[Image: Rice harvest]
The Louisiana Agricultural Experiment Station is the research arm of the LSU AgCenter. It is composed of academic departments, where experiment station scientists conduct research and hold joint teaching appointments in the LSU College of Agriculture, and research stations across Louisiana, where scientists develop new knowledge and technology to help our producers provide our citizens and those of the nation with a vast array of food, fiber and fuel.
The experiment station also includes the Audubon Sugar Institute, which focuses on sugar processing and biofuel production, and the Department of Agricultural Chemistry, which is jointly operated with the Louisiana Department of Agriculture and Forestry and focuses on analyses of feed, fertilizer, food and pesticides for regulatory and research purposes.
The need for research from state agricultural experiment stations is as important now as it has ever been. The constantly expanding world population demands that we increase our food and fiber production. The key to sustaining agricultural production to meet the expanding population is through research to refine existing technologies, develop new technology and advance knowledge. As agricultural research and development meets the challenges of the future, we must be mindful of the environment. All of us want cleaner water and air, sustainable forests, a stable coastline and other outdoor amenities.
Agricultural research in Louisiana is dynamic, and its breadth is extensive. The traditional areas remain the core programs in the Louisiana Agricultural Experiment Station. These areas are plant variety development, improved animal and plant production, environmentally sound pest management, forest management and wood product development, natural resources conservation and management, food technology and safety, and agricultural economics. However, offshoots of traditional research have led to exciting discoveries in human disease diagnostics and treatment, value-added products for oil drilling operations and recycling technology for contaminated wood products.
The research conducted by experiment station scientists contributes substantially to economic development in our state. Too often, these contributions are taken for granted. For example, the rice industry that sustains much of the economy of southwest Louisiana has benefited greatly from the research emanating from the Rice Research Station and several departments on campus. For more than 100 years, research at the station has brought forth new, improved varieties, better cultural practices and improved pest control. The same case could be made that experiment station research has allowed the sugarcane industry to continue to be a mainstay of our state’s economy.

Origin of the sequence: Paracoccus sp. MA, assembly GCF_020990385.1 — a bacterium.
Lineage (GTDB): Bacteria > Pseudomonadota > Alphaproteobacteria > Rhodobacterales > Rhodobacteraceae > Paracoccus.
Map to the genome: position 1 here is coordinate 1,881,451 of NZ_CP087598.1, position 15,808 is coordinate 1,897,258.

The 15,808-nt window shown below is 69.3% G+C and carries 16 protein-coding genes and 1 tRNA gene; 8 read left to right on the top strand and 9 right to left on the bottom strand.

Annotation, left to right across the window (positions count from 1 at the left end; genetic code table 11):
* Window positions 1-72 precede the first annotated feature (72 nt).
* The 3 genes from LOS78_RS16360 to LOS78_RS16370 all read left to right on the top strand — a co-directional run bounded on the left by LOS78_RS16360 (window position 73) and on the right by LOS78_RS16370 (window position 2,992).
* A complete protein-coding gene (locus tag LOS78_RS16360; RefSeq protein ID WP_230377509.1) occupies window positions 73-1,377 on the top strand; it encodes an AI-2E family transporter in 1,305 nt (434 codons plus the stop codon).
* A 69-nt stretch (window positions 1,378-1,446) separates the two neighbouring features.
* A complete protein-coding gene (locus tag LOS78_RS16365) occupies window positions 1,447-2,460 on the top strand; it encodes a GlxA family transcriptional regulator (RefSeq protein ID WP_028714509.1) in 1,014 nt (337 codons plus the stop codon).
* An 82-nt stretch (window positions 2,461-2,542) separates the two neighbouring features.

Two specific events clearly illustrate the role of our organization in economic development in Louisiana. Lamb Weston, a division of ConAgra Foods, Inc., built a plant in northeast Louisiana to process sweet potatoes. Lamb Weston is the unit of ConAgra involved in producing sweet potato products (french fries and other items) for grocery stores and large restaurant chains. When state officials and industry leaders announced the plans to build the plant, they cited as one of the four reasons for locating in Louisiana was the Sweet Potato Research Station in Chase, La., near the proposed plant site in Delhi, La.
Another example of direct contribution to economic development involves a technique, patented by the LSU AgCenter, which can be used to turn used plastic motor oil containers and wood waste into a strong composite material that can be used in construction. When the material is added to the “mud” used in the oil drilling business, the material prevents the drilling mud from seeping away from the drill as an oil well is being dug. A start-up company licensed the product and markets it to energy companies. The product is being made by a moulding and millworks company in rural Louisiana, which has hired back employees laid off because of the housing slump to manufacture the product. This illustrates how research led to a new start-up company, allowed an existing company to rehire employees, developed a value-added product from waste material (while protecting the environment) and aided another major industry -- oil exploration -- in our state.